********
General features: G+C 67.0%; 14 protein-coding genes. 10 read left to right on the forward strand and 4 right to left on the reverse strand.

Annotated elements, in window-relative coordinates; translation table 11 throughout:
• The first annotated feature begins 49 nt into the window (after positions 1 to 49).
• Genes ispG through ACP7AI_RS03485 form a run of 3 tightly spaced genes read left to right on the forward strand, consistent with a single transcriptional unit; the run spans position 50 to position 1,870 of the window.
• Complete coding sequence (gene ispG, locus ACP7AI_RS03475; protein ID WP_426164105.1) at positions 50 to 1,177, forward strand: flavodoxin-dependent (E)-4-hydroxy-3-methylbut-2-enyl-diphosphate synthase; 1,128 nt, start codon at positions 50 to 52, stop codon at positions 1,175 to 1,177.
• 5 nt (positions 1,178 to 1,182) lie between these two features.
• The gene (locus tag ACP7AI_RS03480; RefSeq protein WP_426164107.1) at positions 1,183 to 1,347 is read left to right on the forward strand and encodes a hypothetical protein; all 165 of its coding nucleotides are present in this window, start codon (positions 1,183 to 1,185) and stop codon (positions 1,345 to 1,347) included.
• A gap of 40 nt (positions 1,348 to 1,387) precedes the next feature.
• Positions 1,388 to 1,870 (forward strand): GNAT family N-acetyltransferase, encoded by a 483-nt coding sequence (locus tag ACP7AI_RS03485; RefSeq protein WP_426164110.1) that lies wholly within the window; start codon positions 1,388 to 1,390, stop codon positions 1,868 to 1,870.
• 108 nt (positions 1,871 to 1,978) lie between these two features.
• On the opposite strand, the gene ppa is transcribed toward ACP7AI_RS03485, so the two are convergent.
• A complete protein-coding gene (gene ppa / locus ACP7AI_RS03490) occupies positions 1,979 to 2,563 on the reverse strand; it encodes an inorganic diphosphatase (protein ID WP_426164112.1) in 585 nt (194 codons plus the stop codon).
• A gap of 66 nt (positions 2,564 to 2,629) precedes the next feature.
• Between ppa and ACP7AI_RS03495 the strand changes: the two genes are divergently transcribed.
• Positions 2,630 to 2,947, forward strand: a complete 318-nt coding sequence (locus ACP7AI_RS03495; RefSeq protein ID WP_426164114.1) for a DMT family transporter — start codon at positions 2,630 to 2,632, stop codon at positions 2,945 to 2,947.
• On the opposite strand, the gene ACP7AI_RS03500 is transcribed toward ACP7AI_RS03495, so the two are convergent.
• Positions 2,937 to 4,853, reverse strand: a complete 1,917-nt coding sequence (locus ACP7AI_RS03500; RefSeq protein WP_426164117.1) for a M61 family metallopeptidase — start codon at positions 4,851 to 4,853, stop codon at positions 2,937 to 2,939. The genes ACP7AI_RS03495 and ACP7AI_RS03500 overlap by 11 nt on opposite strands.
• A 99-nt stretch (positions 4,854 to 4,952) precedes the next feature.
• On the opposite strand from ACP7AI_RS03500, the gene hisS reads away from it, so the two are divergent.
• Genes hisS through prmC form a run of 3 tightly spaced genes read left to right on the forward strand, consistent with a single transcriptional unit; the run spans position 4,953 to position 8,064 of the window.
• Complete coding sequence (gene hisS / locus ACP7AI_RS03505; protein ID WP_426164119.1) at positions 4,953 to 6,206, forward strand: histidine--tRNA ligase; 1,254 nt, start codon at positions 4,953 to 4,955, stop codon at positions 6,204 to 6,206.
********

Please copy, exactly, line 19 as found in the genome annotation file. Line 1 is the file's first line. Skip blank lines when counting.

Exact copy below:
• On the opposite strand from ACP7AI_RS03500, the gene hisS reads away from it, so the two are divergent.